"He's not just an offensive line coach," Weis continued. "He's also dealt with skill guys. A lot of offensive line coaches just worry about the offensive line. That's all they worry about: sacks and run production.

"But Frank understands the big picture. He's not afraid to expose the offensive linemen if it gives us the big chance of attacking the defense."

Notre Dame has attacked its first three opponents well enough to rank No. 1 in the nation in terms of offensive efficiency; to score touchdowns on 7 of 10 trips inside the red zone; and to final produce final numbers of 35, 34, and 33 points per contest.

When asked to point to a specific change by himself and/or Verducci, Weis offered that, as usual, it's a combination of smaller items that comprise the whole.

"Some of its blocking schemes; some of its packages; some of its giving multiple looks to get the same play. We always talked about getting something you can hang your hat on.

"He (Verducci) together with the offensive staff and myself are starting to take a whole bunch of offensive looks and we're starting to get good at a few things that we can call over and over and over again which gives you a chance to have some success."

The Whole is Greater than the Sum of its Parts

For Verducci, success in the running game is more than the exactness of hand placement or drilling his particular unit to fire off the ball in unison. It's about removing himself from the mindset the O-Line world and helping to impart a collective plan to the offense.

"It's kind of tunnel vision when you're just working with the linemen, but it's more (than that) when you're putting the run game together from a schematic standpoint – from a game plan standpoint – that you try to think about the receivers or the fullback…putting the perimeter blockers in the best position possible."

Those perimeter blockers, namely wide receiver Duval Kamara; tight ends Kyle Rudolph and Mike Ragone, and fullback/tight end Bobby Burger, have excelled both in-line and downfield, turning would-be-minimal gains into acceptable early-down yardage, and more importantly, turning the standard 5-yard carry into a first down foray beyond the second level of the defense.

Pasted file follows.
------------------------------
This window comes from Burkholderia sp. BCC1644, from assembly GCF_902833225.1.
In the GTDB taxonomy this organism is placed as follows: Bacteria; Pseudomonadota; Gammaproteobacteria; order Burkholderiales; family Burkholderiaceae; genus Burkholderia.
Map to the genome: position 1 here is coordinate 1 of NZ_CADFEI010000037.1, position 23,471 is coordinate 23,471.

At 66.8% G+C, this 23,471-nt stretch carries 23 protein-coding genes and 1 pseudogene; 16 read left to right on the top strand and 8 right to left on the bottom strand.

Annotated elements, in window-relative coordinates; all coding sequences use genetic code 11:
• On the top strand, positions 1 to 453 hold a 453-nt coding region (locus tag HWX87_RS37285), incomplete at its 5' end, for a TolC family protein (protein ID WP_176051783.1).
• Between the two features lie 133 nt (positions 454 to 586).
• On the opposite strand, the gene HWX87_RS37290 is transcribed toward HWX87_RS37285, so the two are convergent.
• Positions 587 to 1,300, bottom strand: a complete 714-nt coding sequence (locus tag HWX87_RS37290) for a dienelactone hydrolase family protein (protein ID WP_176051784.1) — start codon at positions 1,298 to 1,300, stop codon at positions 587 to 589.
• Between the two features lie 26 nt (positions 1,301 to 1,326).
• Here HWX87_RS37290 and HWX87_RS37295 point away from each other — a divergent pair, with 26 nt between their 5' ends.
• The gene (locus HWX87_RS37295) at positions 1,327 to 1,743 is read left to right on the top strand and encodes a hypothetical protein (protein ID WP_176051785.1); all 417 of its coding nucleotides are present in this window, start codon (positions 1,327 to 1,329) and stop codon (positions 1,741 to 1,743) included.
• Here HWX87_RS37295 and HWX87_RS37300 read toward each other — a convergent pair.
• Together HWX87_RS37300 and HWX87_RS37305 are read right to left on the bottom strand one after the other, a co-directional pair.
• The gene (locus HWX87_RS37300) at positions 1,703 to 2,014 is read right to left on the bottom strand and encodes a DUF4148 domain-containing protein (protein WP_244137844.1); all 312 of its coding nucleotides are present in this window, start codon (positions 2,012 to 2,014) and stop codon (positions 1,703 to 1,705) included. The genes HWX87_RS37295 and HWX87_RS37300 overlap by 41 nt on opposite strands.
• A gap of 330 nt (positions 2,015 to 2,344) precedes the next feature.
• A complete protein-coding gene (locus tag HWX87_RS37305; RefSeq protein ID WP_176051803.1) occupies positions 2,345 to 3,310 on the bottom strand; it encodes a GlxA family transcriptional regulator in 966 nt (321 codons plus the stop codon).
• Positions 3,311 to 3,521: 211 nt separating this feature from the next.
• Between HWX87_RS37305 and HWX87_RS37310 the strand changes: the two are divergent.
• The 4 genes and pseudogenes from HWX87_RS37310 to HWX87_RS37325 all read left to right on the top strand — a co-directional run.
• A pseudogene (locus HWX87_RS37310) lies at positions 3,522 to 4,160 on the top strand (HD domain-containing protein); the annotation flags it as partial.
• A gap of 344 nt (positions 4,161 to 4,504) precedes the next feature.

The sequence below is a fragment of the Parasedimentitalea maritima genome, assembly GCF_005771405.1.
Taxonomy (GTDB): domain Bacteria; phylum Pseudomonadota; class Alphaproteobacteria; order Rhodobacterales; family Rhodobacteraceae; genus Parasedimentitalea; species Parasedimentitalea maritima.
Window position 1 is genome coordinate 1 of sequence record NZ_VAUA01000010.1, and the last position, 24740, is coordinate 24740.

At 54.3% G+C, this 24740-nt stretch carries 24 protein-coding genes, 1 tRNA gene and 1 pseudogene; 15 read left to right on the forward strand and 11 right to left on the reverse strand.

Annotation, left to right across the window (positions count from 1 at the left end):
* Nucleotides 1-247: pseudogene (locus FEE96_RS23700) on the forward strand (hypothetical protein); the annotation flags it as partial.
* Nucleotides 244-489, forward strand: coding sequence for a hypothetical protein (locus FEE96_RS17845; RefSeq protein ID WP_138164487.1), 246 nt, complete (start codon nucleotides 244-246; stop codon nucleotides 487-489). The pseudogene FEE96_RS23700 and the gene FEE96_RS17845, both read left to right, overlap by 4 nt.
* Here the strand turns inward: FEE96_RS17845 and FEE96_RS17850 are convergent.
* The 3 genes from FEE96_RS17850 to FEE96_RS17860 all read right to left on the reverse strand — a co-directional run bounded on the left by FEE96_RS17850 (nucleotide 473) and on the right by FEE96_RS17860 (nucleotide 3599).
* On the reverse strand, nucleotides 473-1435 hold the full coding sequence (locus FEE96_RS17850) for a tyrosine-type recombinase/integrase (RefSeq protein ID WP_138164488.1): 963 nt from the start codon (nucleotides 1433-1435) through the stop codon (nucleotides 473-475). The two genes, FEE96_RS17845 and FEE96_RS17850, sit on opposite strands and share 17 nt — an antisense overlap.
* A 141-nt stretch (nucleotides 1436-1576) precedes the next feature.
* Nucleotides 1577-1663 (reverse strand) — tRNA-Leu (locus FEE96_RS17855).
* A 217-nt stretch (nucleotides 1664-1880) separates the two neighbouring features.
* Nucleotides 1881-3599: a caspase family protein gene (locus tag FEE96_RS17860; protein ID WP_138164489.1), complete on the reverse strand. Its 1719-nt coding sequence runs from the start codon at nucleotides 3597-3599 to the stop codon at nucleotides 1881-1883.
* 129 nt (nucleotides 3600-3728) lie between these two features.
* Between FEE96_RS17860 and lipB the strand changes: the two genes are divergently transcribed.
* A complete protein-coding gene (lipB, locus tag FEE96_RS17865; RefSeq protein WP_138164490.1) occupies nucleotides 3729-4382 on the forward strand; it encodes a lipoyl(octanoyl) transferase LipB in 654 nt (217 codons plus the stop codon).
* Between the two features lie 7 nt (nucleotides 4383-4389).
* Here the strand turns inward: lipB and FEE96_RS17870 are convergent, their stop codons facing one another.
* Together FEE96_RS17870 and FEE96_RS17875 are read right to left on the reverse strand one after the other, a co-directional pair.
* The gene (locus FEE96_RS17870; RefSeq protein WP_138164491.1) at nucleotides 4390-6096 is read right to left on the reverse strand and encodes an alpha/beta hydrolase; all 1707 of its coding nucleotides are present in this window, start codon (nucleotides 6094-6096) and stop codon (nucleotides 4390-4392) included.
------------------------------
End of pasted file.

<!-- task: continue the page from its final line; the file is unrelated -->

Kamara was cited by Weis as the team's top blocker at his position: ("It's not even close") and junior Golden Tate has evolved from an indifferent downfield blocker into a key contributor in the team's screen game.

Rudolph, one of the nation's most promising tight end prospects and a potentially dominant pass-catcher, received recent praise for his individual improvement as a player off the ball.

"Significantly improved," said Weis of Rudolph in the running game. "He's a very prideful person. In the first game against Nevada, although he had production in the passing game, he didn't have a very good day at the point of attack.

"He's really stepped up the last couple weeks. For most of the day (vs. MSU) he was handling the edge and really did a nice job for us."

What was the impetus for Rudolph's 180 as a blocker?

"He remembered that tight ends block; he's not a wide receiver," Weis quipped. "I asked him if he wanted to change his number and go meet with Coach Ianello. The week of the Michigan game we were going to move him to the wide receiver room after his blocking performance (in the opener), but he asked if he could stay with the tight ends."

Rudolph will likely be in a tight end meeting room for the next 15 years of his life, but its the next nine games that matter to him and to September's most valuable assistant.

"In all honesty its a week-to-week deal. It's who you have on the field (vs.) who they have on the field. There's a lot of variables that go into it.

"Basically what we've done in the past is behind us. The expiration date on being a good offensive line is September 26 and we're going to have to go out and renew it."